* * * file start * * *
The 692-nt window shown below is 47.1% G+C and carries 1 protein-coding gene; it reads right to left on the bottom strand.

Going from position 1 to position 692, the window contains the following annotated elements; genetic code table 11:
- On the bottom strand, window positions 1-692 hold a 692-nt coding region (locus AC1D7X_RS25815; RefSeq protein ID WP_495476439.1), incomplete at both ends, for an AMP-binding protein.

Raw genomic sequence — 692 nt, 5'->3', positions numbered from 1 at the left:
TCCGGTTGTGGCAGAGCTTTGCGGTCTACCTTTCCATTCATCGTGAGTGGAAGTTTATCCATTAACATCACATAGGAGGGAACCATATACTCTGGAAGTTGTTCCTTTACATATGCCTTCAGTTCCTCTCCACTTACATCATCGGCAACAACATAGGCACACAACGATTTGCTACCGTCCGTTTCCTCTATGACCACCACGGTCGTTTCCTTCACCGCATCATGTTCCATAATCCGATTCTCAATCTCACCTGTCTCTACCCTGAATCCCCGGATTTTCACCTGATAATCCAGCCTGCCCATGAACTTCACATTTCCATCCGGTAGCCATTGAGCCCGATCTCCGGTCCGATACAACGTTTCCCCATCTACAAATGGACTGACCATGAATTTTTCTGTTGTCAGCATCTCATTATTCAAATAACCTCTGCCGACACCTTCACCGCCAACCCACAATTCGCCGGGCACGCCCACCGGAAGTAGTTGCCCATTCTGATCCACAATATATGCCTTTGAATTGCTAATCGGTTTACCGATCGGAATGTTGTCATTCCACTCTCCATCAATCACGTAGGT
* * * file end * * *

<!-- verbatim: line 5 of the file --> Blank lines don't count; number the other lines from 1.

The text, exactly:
TCCGGTTGTGGCAGAGCTTTGCGGTCTACCTTTCCATTCATCGTGAGTGGAAGTTTATCCATTAACATCACATAGGAGGGAACCATATACTCTGGAAGTTGTTCCTTTACATATGCCTTCAGTTCCTCTCCACTTACATCATCGGCAACAACATAGGCACACAACGATTTGCTACCGTCCGTTTCCTCTATGACCACCACGGTCGTTTCCTTCACCGCATCATGTTCCATAATCCGATTCTCAATCTCACCTGTCTCTACCCTGAATCCCCGGATTTTCACCTGATAATCCAGCCTGCCCATGAACTTCACATTTCCATCCGGTAGCCATTGAGCCCGATCTCCGGTCCGATACAACGTTTCCCCATCTACAAATGGACTGACCATGAATTTTTCTGTTGTCAGCATCTCATTATTCAAATAACCTCTGCCGACACCTTCACCGCCAACCCACAATTCGCCGGGCACGCCCACCGGAAGTAGTTGCCCATTCTGATCCACAATATATGCCTTTGAATTGCTAATCGGTTTACCGATCGGAATGTTGTCATTCCACTCTCCATCAATCACGTAGGT